I 'survived' infertility. But not before it shaped my perspective on everything. (2024)

Amy HanelineUSA TODAY

"One day you will tell your story of how you've overcome what you're going through now, and it will become part of someone else's survival guide." –Brené Brown

I am now, very luckily a mom to two beautiful little girls. And if you ran into my family at a restaurant, you would not look at us and see the painful and rewarding journey that brought us together.

It took nearly 10 years, multiple surgeries, countless tests and procedures, hundreds of shots and so much heartbreak along the way to build our little unit.

Sunday is National Infertility Survival Day, which is purposefully recognized on the Sunday before Mother’s Day – a day that can be painful for those struggling to grow their families. The day is meant to acknowledge those fighting infertility and celebrate their wins, both big and small.

Most people’s battle wounds aren’t visible. We "survived" infertility, but not before it made its mark on us forever.

We are 1 in 100

My family’s struggles with fertility and pregnancy loss began in 2015 when my husband and I decided to start trying for kids. I quickly became pregnant, but unfortunately it ended in miscarriage.

Miscarriages are common, but nonetheless heartbreaking. Miscarriages, defined as the sudden loss of a pregnancy before the 20th week, occur in about 10% to 20% of known pregnancies, according to the Mayo Clinic, but the number is likely higher.

We tried again and I became pregnant again shortly after. In September 2016, we welcomed our silly and smart daughter. She is now 7.

At that point, we didn’t think we would be the roughly 1 in 6 worldwide affected by infertility or the about 1 in 100 pregnant people who have repeat miscarriages.

But waiting in the darkness was an evil monster of infertility: secondary infertility, a term used for someone who is unable to get pregnant or carry a baby term after previously giving birth.

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Trying for baby No. 2

In 2018, we began trying to add another member to our family. Again, I quickly became pregnant, but again, the pregnancy ended in miscarriage.

My OGBYN called it a fluke and we tried again. Another miscarriage.

After that, my doctor recommended a pregnancy loss panel. Through that we discovered I had a couple genetic mutations, MTHFR and Factor V Leiden, both which can impact pregnancies and blood flow. Still, our case was mostly categorized as “unexplained.”

With those test results, we added a few medications into our treatment plan and tried again.

Another pregnancy. Another loss.

At that point, my doctor referred us to a fertility specialist.

A chance with IVF

It was in 2020, amid a global pandemic, that we decided to pursue in-vitro fertilization, the medical procedure that combines eggs and sperm in a lab dish before transferring the fertilized eggs into the uterus. Thanks to fertility insurance offered through my company, we were able to undergo the process. Without insurance, IVF can cost upwards of $25,000, which we not have been able to afford.

We hoped IVF would increase our odds of success, but what we didn’t realize at the time, which later became very clear, is that IVF offers only a chance at pregnancy and a live birth. Nothing was guaranteed.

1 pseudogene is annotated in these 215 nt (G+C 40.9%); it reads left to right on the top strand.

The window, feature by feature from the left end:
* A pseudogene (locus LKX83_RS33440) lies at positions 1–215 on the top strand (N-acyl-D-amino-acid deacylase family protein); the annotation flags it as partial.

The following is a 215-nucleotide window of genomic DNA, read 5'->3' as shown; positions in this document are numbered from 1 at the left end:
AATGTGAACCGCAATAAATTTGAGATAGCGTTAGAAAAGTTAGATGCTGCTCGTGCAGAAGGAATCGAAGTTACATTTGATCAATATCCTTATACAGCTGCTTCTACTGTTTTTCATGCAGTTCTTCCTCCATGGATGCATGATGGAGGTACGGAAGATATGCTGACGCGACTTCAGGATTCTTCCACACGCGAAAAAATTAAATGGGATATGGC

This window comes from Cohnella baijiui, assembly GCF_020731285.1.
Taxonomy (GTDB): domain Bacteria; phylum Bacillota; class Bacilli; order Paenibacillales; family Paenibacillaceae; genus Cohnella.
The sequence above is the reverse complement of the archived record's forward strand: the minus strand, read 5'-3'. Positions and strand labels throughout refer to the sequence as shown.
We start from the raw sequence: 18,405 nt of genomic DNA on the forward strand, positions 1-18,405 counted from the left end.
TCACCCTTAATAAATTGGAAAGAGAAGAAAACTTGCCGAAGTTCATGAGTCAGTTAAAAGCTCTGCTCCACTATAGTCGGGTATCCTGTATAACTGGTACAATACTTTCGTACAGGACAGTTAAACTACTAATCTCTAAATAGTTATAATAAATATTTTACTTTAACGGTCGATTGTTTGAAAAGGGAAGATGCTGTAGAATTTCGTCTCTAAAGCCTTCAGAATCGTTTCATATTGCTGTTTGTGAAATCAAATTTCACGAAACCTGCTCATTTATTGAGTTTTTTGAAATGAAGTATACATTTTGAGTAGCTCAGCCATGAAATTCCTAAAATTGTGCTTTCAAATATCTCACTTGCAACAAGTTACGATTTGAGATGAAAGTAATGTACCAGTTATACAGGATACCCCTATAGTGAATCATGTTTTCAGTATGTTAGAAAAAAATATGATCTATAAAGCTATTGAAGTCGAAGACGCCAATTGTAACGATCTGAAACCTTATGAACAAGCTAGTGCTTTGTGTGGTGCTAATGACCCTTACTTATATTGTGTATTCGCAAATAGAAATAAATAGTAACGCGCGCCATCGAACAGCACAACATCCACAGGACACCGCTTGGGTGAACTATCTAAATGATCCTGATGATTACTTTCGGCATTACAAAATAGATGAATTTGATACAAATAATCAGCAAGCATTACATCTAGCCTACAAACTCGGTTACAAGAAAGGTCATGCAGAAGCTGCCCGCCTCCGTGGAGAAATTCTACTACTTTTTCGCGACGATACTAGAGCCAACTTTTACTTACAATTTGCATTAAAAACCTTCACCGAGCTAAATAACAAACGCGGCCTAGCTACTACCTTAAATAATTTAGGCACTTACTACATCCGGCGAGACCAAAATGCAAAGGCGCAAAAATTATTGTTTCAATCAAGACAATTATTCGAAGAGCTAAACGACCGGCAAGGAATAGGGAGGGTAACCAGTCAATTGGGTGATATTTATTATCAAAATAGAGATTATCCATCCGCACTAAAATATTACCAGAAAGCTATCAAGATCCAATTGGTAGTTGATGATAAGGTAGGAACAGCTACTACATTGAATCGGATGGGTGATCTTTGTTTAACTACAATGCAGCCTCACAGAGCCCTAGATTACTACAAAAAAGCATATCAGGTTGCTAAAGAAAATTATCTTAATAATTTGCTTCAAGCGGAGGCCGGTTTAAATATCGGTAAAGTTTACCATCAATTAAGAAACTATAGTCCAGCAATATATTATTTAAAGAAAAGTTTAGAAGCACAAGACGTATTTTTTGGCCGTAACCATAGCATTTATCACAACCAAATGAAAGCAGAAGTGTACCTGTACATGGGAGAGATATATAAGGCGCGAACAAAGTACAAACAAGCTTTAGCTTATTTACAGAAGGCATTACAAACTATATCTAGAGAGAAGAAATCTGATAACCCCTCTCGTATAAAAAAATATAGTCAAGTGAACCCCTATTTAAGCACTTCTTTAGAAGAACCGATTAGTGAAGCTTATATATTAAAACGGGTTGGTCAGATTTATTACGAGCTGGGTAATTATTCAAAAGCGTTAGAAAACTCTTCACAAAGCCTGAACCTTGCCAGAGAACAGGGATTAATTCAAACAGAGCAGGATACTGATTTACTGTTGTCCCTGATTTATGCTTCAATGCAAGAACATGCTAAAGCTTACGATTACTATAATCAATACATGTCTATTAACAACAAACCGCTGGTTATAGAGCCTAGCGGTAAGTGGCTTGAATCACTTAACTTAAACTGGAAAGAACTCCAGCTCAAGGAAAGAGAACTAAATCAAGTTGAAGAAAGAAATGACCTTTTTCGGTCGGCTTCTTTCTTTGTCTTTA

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Our journey with IVF was a roller coaster of ups and downs. We ended up with four healthy embryos that we froze for later transfers.

Doctors say it can take patients three embryos to equal one live birth. For us it took all four.

Our first transfer resulted in an empty sac pregnancy. Our second transfer worked, but it also ended in miscarriage. We named that baby, a boy, Jack. He made it to a little over 9 weeks and we got to hear his heartbeat a few times before he left us. We miss him.

Our third transfer was a biochemical pregnancy.

The little embryo that could

It all came down to our last little frozen embryo. At that point, we switched doctors and had a “throw everything at it” plan.

In December 2022, we transferred that last embryo. This was it. If it didn’t work, we would end our IVF journey and move on as a perfect family of three.

It worked.

Week by week, we held our breath waiting to hear baby’s heartbeat. My belly started to swell but I still didn’t believe it. I felt her little kicks and then became obsessed with counting them, wondering if she was OK. We never made a pregnancy announcement and we barely set up a nursery. We just held our breath and prayed she would make it.

On August 7, 2023, our fiery, feisty second daughter came into this world. She was really, really here. She is now 9 months old.

You are not alone

Survivors of infertility all look different.

Some are parents, some are not. Some share their stories, while others sneak away into the bathroom for a good cry in private.

There are a lot of us out there. And we don’t have the choice but to survive – and thrive – throughout the process.

I would never wish this evil on anyone, but I am grateful for the perspective I gained from our infertility journey. I have more empathy. I have more patience. I have more faith.

And mostly, I have an experience that can help others.

I "survived" infertility and I am soaking up this beautiful life with my family. But you’ll still find me in the trenches with my fellow warriors, holding their hands, crying, and fighting the unfair battle.

You are not alone. We got this.

Amy Haneline is a trending editor with USA TODAY. You can reach her at amy.haneline@usatoday.com or on Instagram at @amybhaneline.

I 'survived' infertility. But not before it shaped my perspective on everything. (2024)


I 'survived' infertility. But not before it shaped my perspective on everything.? ›